In other words, edit your work.
Writing 500 words a day for the past year, you now have 182,500 words — and you don’t need half of them.
Novels, like attention spans, are getting shorter, and while you probably need more than a tweet’s 140 characters, the typical length for a debut novel by an unknown author like you (and most of us) is between 80,000 and 100,000 words, with 80-90,000 being the most sellable.
If you’ve skipped a few days, and find yourself at only 60,000 words, you may need to do a little more writing — that number begins to look more like a novella than a novel, and unless combined with a few stories, might be difficult to sell. On the upper extreme, many agents will reject debut novels that approach the 100,000 ceiling. (To be fair, there are some agents, specializing in sci-fi and fantasy, who will seek out longer works, and regularly accept 120,000-word first-time novels.)
Some classic writing about editing
“The Fiction Editor, the Novel and the Novelist,” by Thomas McCormack — Since 1988, a standard reference for editors by the former editorial director of St. Martin’s Press.
“The Art of Fiction: Notes on Craft for Young Writers,” by John Gardner — A classic handbook on the principles and techniques of good writing.
“On Writing: A Memoir of Craft,” by Stephen King — Even if his is not your genre, there’s much to be learned here. As one reviewer wrote, “Long live the King!”
For now, though, my assumption is you have too many words, and you are ready to do your first edit of a completed manuscript. What to do first? Correcting typos and grammar might be a start, and you might do that with your first read-through. During that, I like to track my story lines, making sure the chronology of events works in terms of which characters know what and when; the unanswered questions in the plot are resolved; and I haven’t made promises to the reader I haven’t kept.
Are there characters that need further development? Have I gone deep enough into a character’s emotional life? Plot lines incomplete? Ironically, before you edit, you may need to write more!
The next edit, a substantive edit, is not unlike getting a brief ready for the court, both in terms of the clarity of your arguments and brevity. Look for points that are made and remade more often than necessary. Look for unnecessary throat clearing in conversations — characters can skip conversational formalities that the reader is likely to hear even if you don’t put them on the page.
Look for all the unnecessary adjectives and adverbs and replace them with strong verbs or metaphors. Stephen King is quoted as saying, “The road to hell is paved with adverbs.” When you spot an adverb in your writing, it might be telling you that you haven’t chosen (exactly) the right verb.
See? I don’t need “exactly” — it’s either the right verb or it isn’t. As a lawyer, you know what it means when a client leans across your desk and says, “I want to be completely honest with you.”
Seek out “-ly” words (use the “find” on your computer) and test your sentence without these adverbs: actually, angrily, carefully, closely, completely, definitely, extremely, finally, frequently, happily, honestly, lately, mostly, nearly, only, really, slowly, softly, suddenly, truly, typically quickly, usually.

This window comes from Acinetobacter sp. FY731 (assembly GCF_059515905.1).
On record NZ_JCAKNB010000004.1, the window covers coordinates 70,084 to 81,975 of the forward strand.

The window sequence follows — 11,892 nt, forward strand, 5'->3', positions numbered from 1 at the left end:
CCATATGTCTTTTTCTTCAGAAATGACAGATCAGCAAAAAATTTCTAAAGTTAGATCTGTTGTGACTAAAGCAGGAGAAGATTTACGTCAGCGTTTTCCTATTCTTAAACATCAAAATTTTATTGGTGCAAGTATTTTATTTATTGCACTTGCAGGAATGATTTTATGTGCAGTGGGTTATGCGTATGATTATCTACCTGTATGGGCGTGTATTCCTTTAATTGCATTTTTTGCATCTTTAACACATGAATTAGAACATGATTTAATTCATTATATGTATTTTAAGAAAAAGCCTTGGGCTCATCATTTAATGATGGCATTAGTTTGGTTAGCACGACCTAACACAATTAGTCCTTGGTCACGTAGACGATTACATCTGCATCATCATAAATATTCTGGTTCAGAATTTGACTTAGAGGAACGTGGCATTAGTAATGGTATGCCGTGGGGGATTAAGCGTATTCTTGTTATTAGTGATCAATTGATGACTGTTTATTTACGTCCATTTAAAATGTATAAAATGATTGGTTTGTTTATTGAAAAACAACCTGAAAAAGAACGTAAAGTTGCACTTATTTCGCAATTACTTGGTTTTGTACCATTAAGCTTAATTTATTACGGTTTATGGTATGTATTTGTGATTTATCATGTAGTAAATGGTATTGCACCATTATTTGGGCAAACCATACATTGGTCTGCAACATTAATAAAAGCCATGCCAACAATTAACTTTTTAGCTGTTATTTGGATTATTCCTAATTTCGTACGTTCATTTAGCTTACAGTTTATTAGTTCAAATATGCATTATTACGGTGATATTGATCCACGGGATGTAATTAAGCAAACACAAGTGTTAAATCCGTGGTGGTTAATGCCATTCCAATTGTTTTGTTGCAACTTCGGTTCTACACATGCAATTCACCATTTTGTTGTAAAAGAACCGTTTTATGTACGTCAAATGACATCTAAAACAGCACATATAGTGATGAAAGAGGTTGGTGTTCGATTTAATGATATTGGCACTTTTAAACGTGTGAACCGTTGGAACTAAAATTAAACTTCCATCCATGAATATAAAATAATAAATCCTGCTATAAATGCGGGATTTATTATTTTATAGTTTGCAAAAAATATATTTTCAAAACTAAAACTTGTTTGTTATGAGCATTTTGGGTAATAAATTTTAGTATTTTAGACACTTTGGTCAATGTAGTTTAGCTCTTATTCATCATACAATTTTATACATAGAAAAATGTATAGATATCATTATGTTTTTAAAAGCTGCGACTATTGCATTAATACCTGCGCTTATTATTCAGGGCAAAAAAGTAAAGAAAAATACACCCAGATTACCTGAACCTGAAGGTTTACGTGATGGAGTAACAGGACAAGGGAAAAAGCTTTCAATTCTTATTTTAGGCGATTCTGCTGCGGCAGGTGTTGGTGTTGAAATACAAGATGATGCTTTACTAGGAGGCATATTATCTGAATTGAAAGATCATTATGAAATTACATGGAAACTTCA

If you’re left with a weak verb, consider replacing it. T.C. Boyle is the master of the creative use of verbs, stretching them into new contexts where they activate a scene. For instance, stars aren’t simply rising in Boyle’s work, they’re “arching into the backbone of the sky.” Your character might have walked down the hall, but a better verb — and maybe even a metaphor like Boyle’s — would characterize his or her mood or condition: he/she stormed, tip-toed, staggered, wobbled, caned, hobby-horsed, skated. But avoid using “like a gazelle” and “like a drunken sailor!”
For even greater impact, combine your strong verb with a metaphor that fits your narrative voice and the tone of the story. For Boyle, a master of outlandish vocabulary and wild metaphor, the days don’t “pass slowly” for his character — “The days stuck to him like fly paper.”
Cut out all the flowery language. The more in love you are with a sentence, the more you know it has to go. “Kill your babies.” Why? Because they stick out. They draw attention to themselves. Those precious sentences may be more about you, the writer — Hey, look at me! — than about the story. (You might ask how T.C. Boyle gets away with it — for now, the short answer is, your middle name is not Coraghessan.) Every single sentence in your book must belong to the story, forward the story, deepen the story — or it’s out.
These two edits are just the beginning. You’ll need to come back to the novel after a period of time and read it anew for clunkers that have snuck through and for repetitions in sentence structure that have become dull. But for now, these preliminary edits will help you hone your craft.
Think of it this way: Once you’ve researched the law and the facts, you still have to craft an argument, see how the puzzle fits together and how best to express it. Right now, you have lots of words on paper, and you’ve got to shape them and sharpen the sentences, word by word, and then the paragraphs, sentence by sentence.
You’ve written the words. Now craft the story.